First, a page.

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Elected Officials to Meet With Silicon Valley Investors Behind $800 Million Solano County Land Grab

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a town seen from above, next to a river, with fields and windmills in the background
The small town of Rio Vista, located along the Sacramento River and Highway 12. The town's mayor said a group of Silicon Valley investors bought land surrounding the city and parcels within the city limits.  (George Rose/Getty Images)

Elected officials in Solano County will meet this week with a group of Silicon Valley billionaires who want to construct a new city on nearly $1 billion worth of land they secretly purchased.

Over the last five years, Flannery Associates has purchased $800 million worth of land just outside of Travis Air Force Base. After the land was bought for much more than its present value, government officials started investigating the group due to homeland security concerns with the location next to a military base.

But The New York Times recently revealed that, rather than a foreign adversary, Silicon Valley tech giants have been buying up the agricultural land — in hopes of starting a city from scratch. According to the Times, those backing Flannery Associates include Laurene Powell Jobs, entrepreneur and founder of Emerson Collective, venture capitalist Michael Moritz, Reid Hoffman, co-founder of LinkedIn and Marc Andreessen and Chris Dixon, investors at the Andreessen Horowitz venture capital firm.

The revelation has not soothed the concerns of local officials and existing community members.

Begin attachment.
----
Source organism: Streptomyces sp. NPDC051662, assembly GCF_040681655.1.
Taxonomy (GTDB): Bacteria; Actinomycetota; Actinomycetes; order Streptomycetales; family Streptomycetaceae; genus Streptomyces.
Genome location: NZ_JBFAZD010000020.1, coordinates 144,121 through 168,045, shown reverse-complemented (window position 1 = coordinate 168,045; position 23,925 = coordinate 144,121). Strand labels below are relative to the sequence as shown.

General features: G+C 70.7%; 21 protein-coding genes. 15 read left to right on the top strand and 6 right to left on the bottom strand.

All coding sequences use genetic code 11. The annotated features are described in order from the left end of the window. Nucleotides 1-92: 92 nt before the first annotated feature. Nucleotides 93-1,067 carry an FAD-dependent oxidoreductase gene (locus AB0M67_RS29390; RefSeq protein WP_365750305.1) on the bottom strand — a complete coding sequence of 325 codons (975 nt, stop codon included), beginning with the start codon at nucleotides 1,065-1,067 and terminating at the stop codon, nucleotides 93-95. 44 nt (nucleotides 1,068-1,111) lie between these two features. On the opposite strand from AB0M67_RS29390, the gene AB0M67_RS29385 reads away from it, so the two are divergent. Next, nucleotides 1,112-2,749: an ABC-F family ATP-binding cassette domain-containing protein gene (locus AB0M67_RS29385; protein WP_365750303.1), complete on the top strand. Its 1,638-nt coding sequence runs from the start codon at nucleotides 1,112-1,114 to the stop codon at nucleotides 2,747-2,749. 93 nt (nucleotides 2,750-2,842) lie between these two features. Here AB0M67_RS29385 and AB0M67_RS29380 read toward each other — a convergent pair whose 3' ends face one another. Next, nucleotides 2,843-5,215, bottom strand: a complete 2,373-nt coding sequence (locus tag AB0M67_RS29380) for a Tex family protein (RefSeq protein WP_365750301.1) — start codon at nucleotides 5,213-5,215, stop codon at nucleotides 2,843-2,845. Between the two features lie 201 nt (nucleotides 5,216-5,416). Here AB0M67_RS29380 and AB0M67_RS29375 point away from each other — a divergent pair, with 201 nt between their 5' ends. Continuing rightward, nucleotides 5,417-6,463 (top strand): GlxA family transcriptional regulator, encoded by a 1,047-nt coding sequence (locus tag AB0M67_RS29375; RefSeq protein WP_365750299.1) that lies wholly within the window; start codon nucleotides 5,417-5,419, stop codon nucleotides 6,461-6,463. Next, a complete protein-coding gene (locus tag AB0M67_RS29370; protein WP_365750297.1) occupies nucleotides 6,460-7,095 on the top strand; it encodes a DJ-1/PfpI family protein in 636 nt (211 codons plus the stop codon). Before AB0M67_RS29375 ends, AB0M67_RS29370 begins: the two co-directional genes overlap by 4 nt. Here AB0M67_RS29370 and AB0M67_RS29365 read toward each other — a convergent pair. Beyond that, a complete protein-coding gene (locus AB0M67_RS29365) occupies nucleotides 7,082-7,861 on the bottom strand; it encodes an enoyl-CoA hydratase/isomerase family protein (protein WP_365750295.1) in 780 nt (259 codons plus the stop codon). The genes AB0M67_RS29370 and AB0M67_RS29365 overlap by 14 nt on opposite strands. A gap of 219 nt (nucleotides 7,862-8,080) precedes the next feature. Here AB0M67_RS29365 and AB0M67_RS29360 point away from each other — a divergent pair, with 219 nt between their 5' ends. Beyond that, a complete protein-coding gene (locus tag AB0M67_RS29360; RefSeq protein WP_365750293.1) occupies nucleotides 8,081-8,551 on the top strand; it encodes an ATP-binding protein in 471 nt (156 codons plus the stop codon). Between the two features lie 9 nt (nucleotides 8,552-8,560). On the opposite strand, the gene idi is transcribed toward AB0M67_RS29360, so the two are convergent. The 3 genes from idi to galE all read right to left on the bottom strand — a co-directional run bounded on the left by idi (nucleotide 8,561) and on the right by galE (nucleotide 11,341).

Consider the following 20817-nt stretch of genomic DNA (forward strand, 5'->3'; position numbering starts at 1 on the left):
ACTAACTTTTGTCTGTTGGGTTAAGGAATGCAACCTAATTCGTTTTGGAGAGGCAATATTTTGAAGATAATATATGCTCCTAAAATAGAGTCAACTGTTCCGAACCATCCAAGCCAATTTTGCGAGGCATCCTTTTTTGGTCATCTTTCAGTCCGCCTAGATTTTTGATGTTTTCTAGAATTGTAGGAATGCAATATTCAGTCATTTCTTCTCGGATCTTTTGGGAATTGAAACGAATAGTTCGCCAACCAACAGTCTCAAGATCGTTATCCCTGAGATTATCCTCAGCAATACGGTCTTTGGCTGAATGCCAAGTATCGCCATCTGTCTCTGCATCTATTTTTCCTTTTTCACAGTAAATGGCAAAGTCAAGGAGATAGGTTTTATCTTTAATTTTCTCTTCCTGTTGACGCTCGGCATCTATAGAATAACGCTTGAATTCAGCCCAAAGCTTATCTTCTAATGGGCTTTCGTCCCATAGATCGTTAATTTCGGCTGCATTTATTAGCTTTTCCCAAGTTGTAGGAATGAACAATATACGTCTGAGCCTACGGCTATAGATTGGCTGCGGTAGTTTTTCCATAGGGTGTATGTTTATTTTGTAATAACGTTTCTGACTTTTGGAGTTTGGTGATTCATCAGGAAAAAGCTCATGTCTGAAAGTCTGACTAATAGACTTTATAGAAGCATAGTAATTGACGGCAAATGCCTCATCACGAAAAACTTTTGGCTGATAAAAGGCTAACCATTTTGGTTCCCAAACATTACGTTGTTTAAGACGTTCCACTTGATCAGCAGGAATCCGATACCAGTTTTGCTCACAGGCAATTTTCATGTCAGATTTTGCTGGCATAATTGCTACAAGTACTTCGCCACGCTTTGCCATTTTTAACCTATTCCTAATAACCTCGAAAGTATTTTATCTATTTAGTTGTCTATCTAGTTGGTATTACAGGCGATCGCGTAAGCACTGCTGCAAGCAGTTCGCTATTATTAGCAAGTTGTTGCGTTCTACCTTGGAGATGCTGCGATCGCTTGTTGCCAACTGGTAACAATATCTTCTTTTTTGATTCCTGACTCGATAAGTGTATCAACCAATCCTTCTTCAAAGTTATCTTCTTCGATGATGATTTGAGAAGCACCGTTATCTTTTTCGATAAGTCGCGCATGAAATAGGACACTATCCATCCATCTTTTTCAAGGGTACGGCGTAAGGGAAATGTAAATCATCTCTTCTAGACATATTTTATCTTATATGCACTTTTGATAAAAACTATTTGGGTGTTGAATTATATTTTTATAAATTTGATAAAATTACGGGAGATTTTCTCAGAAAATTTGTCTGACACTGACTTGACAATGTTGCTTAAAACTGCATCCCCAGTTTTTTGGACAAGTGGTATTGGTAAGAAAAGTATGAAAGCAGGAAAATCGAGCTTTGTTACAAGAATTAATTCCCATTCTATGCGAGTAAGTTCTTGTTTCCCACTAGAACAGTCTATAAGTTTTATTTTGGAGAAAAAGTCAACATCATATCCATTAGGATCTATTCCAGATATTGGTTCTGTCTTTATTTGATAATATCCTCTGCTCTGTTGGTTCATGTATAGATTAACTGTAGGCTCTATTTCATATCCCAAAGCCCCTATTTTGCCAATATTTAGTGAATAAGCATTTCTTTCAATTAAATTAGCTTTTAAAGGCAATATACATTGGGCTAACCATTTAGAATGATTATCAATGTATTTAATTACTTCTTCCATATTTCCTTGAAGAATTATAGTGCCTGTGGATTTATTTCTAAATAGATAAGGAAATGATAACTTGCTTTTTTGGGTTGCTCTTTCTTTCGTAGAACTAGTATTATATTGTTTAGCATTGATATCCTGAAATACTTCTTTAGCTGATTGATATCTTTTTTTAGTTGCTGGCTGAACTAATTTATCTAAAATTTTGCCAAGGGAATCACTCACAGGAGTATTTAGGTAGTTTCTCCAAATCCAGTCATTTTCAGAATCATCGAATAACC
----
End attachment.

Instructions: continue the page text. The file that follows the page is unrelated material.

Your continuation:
“We were concerned it might be the Chinese. Well, we’re still concerned. A bunch of wealthy Silicon Valley billionaires putting together an initiative that suits their purpose may be a very serious threat to Travis Air Force Base and our national security,” U.S. Rep. John Garamendi, who represents Solano County, told KQED. “Flannery Associates have proven themselves to be terrible bad actors, using strong-arm techniques that you might find in the mafia, forcing people to sell their land even though they did not want to, and engaging in practices that are just despicable.”

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Representatives from Flannery will meet with elected officials, starting this week, to discuss their ambitious plans to build a new city in an area that’s about halfway between San Francisco and Sacramento.

“We care deeply about the future of Solano County and California and believe their best days are ahead. We are proud to partner on a project that aims to deliver access to good-paying jobs, affordable housing, clean energy, sustainable infrastructure, open space and a healthy environment to residents of Solano County,” Brian Brokaw, a Flannery spokesperson, said in a text message to KQED. “We are excited to start working with residents and elected officials, as well as with Travis Air Force Base, on making that happen.”

Before investors were revealed, Flannery sent out a poll to local residents asking about building the new city between Fairfield and Rio Vista.

The poll, obtained by KQED, suggested that Flannery Associates could try for a ballot measure as soon as next year to begin approving development plans, which are still very unclear.

A representative from Flannery told KQED that the company is looking to launch a voter initiative to change zoning laws on the land, predominantly used for agriculture.